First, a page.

What is your legacy? Each of us will leave a legacy, the accumulated wealth of our lives, to those who follow after us.
Early American missionaries came to West Africa steaming across the Atlantic on ships. These men, women and their families willingly lived a candlelight existence in a modern world. They carried the gospel by firelight into the bush to find the lost villages, met with chiefs and established tabernacles among them.
Missionaries like Harold and Marge Jones who took their young family deep into the heart of Upper Volta (now Burkina Faso). They left modern medicine behind to reach unreached peoples. When their three year old daughter Peggy lay dying with blackwater fever they could only put their trust in the Lord to save her life. The Jones left a legacy in West Africa of creating space to grow a church planting movement.
Miraculously, Peggy recovered, and grew up dedicating her life to reaching the nations. She and her husband Bill Lasley arrived in Senegal in 1959 pioneering the work in Tambacounda. After working many long and hard days, waiting for any sign of a harvest, they cried out to God. Why had they come to Senegal only to find opposition and resistance. It was then that the Lord told them, “You did not choose me, but I chose you and appointed you that you should go and bear fruit and that your fruit should abide, so that whatever you ask the Father in my name, he may give it to you,” (John 15.16). They stayed in Senegal and the Lasleys were the first missionaries with the Assemblies of God to lead Senegalese to Christ. They were the first to baptize those new believers. They were the first to perform weddings. They were the first to create space among the Serer people group and countless others.
Speaking with Peggy on the phone this month and hearing her story firsthand encouraged my heart. We are working in the space they made for us, the legacy they left for us. A common phrase we hear often is that we stand on the shoulders of giants and that is true, but it is only possible if those giants allow us to.
As we approach a new era in missions, as the world around us goes through a global culture shift, we must ask ourselves, like Bill and Peggy before us, like Harold and Marge before them, how are we changing to see the lost nations transfigured by the glory of Jesus?
I am reminded of the conquering king David resting in his palace (2 Samuel 7). Surveying the great favor God had given him over his enemies and the grand home he had been able to build. His heart became unsettled as he thought of the ark of God camping out in a tent. At the height of his success he called the prophet Nathan and told him his plans to build a temple for the Lord. Nathan was thrilled with the idea and encouraged David, but that night, as he listened to the voice of God, Nathan had to go back and deliver a different message to the king. Nathan had to go back and tell David that he would not build a house for God, instead it was God who would build a house for David, a royal dynasty, an everlasting legacy. David was a good king, but his legacy extended beyond himself and what he could accomplish by himself. The greater things were in the days to come!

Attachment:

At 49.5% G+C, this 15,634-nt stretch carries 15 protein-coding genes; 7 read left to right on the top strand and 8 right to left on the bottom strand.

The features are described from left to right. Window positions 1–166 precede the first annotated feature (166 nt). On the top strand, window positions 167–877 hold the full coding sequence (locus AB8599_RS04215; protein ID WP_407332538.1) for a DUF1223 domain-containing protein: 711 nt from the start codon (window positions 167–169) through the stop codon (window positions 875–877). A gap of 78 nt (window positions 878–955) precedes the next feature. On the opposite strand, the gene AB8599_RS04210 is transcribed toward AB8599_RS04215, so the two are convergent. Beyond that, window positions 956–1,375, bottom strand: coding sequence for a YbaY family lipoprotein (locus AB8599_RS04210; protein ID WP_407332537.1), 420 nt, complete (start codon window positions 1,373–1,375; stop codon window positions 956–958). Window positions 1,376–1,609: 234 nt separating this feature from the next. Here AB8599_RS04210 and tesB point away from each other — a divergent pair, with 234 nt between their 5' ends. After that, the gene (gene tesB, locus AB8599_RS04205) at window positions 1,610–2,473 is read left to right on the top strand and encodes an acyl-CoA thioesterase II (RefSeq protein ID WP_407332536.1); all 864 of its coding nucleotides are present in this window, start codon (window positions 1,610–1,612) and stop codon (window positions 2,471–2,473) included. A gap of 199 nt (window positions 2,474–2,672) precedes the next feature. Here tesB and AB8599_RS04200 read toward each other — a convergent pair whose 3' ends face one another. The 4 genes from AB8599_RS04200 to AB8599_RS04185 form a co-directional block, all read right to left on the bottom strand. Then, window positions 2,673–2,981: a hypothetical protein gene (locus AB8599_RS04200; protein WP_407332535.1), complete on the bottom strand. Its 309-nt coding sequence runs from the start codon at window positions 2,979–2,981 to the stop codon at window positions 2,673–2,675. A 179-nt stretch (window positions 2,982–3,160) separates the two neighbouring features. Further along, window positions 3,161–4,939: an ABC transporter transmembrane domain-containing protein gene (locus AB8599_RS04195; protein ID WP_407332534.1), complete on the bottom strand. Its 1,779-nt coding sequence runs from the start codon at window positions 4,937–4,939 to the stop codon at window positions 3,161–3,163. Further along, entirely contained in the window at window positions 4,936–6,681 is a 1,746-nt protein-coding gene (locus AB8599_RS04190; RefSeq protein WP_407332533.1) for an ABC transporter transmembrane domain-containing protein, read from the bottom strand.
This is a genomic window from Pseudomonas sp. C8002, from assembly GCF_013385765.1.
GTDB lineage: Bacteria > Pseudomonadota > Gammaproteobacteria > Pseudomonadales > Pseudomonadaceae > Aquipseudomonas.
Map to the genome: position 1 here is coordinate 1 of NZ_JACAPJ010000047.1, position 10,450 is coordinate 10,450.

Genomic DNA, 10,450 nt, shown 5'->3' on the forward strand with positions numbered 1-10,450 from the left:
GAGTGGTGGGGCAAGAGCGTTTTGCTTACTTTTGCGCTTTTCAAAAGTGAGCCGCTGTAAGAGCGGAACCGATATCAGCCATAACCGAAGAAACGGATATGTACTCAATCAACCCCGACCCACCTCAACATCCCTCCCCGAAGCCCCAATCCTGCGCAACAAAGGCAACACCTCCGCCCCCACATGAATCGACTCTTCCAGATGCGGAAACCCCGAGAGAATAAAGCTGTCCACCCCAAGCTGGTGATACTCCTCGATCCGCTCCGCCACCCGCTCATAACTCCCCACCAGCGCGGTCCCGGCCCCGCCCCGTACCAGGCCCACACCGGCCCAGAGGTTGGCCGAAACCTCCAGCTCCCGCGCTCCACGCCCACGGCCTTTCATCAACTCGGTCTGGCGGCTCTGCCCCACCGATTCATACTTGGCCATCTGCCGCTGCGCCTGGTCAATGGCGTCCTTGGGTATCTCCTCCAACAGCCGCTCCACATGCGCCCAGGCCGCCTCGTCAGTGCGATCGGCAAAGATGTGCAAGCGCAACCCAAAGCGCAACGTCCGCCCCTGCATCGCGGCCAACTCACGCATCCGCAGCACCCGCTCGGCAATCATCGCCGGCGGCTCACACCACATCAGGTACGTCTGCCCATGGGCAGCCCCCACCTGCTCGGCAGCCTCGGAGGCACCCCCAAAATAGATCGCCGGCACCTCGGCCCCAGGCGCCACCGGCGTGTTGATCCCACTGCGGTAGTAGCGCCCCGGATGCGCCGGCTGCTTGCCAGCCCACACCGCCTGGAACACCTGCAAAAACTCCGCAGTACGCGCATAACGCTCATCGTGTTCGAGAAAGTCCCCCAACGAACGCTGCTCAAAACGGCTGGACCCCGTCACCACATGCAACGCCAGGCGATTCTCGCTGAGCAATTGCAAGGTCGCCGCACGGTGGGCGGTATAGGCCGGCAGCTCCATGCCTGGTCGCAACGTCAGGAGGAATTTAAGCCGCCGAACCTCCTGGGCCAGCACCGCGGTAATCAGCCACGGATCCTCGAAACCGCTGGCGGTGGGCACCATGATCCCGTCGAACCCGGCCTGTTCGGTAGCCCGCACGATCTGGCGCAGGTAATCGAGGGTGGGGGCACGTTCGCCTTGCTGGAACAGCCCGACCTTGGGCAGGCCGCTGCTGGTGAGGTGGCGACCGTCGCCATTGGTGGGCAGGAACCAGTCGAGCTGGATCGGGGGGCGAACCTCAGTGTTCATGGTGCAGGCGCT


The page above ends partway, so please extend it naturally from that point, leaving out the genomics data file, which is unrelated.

David could have responded several different ways. He could have discounted Nathan’s words. He could have built a temple for God anyway. He could have dedicated himself to building up his own kingdom apart from God. David could have easily derailed his life and the legacy God had for him if he’d held on to his limited vision of the future.
Instead, David received the word of God from Nathan. He humbled himself and found a legacy sweeter and more profound than any he could have every asked or imagined. He dreamed of a Temple and the act of worship in its construction; but building the Temple wasn’t his worship to bring, but his legacy to leave for his son.
As Brandon Baldwin says, “We tend to overestimate what we can do in a year or two, and underestimate what God can do in ten or twenty.” We overestimate what we can accomplish alone and underestimate what God can accomplish through us together. The Lasleys baptized the first Senegalese believers in our fellowship, but they generously passed that legacy on to us. Bill and Peggy created space to grow a church planting movement and we share in their work. United in Christ we rejoice together!
Each of us will leave a legacy. What is yours?